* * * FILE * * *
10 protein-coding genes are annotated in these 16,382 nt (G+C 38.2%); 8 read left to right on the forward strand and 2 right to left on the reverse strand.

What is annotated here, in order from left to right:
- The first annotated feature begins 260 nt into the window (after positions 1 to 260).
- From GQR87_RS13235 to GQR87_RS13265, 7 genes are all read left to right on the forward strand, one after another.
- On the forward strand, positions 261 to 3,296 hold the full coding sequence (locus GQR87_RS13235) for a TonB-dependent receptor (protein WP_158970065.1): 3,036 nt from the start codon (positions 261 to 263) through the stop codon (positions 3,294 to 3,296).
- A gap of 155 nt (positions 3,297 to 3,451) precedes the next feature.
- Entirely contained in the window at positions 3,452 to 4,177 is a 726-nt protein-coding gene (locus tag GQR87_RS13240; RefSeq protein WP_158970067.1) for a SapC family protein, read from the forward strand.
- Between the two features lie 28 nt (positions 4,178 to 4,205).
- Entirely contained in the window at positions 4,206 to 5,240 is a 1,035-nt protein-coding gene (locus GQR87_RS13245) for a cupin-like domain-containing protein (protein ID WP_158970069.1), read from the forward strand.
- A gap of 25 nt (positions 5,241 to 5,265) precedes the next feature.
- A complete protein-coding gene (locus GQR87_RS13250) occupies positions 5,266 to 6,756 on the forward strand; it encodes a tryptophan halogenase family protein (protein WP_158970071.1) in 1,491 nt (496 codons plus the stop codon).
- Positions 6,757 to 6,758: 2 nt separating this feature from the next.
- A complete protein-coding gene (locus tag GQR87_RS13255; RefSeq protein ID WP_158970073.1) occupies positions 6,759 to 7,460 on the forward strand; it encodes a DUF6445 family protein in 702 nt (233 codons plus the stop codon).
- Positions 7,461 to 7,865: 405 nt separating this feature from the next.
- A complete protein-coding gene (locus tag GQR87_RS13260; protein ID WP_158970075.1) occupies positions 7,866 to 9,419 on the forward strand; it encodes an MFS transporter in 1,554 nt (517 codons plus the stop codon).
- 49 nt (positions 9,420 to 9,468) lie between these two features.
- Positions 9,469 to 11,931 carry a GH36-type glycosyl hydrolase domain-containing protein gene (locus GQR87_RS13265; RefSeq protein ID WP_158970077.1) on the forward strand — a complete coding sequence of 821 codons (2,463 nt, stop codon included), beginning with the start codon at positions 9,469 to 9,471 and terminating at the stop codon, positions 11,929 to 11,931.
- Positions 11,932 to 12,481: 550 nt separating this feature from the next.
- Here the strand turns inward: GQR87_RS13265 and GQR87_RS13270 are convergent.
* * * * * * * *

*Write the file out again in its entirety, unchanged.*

10 protein-coding genes are annotated in these 16,382 nt (G+C 38.2%); 8 read left to right on the forward strand and 2 right to left on the reverse strand.

What is annotated here, in order from left to right:
- The first annotated feature begins 260 nt into the window (after positions 1 to 260).
- From GQR87_RS13235 to GQR87_RS13265, 7 genes are all read left to right on the forward strand, one after another.
- On the forward strand, positions 261 to 3,296 hold the full coding sequence (locus GQR87_RS13235) for a TonB-dependent receptor (protein WP_158970065.1): 3,036 nt from the start codon (positions 261 to 263) through the stop codon (positions 3,294 to 3,296).
- A gap of 155 nt (positions 3,297 to 3,451) precedes the next feature.
- Entirely contained in the window at positions 3,452 to 4,177 is a 726-nt protein-coding gene (locus tag GQR87_RS13240; RefSeq protein WP_158970067.1) for a SapC family protein, read from the forward strand.
- Between the two features lie 28 nt (positions 4,178 to 4,205).
- Entirely contained in the window at positions 4,206 to 5,240 is a 1,035-nt protein-coding gene (locus GQR87_RS13245) for a cupin-like domain-containing protein (protein ID WP_158970069.1), read from the forward strand.
- A gap of 25 nt (positions 5,241 to 5,265) precedes the next feature.
- A complete protein-coding gene (locus GQR87_RS13250) occupies positions 5,266 to 6,756 on the forward strand; it encodes a tryptophan halogenase family protein (protein WP_158970071.1) in 1,491 nt (496 codons plus the stop codon).
- Positions 6,757 to 6,758: 2 nt separating this feature from the next.
- A complete protein-coding gene (locus tag GQR87_RS13255; RefSeq protein ID WP_158970073.1) occupies positions 6,759 to 7,460 on the forward strand; it encodes a DUF6445 family protein in 702 nt (233 codons plus the stop codon).
- Positions 7,461 to 7,865: 405 nt separating this feature from the next.
- A complete protein-coding gene (locus tag GQR87_RS13260; protein ID WP_158970075.1) occupies positions 7,866 to 9,419 on the forward strand; it encodes an MFS transporter in 1,554 nt (517 codons plus the stop codon).
- 49 nt (positions 9,420 to 9,468) lie between these two features.
- Positions 9,469 to 11,931 carry a GH36-type glycosyl hydrolase domain-containing protein gene (locus GQR87_RS13265; RefSeq protein ID WP_158970077.1) on the forward strand — a complete coding sequence of 821 codons (2,463 nt, stop codon included), beginning with the start codon at positions 9,469 to 9,471 and terminating at the stop codon, positions 11,929 to 11,931.
- Positions 11,932 to 12,481: 550 nt separating this feature from the next.
- Here the strand turns inward: GQR87_RS13265 and GQR87_RS13270 are convergent.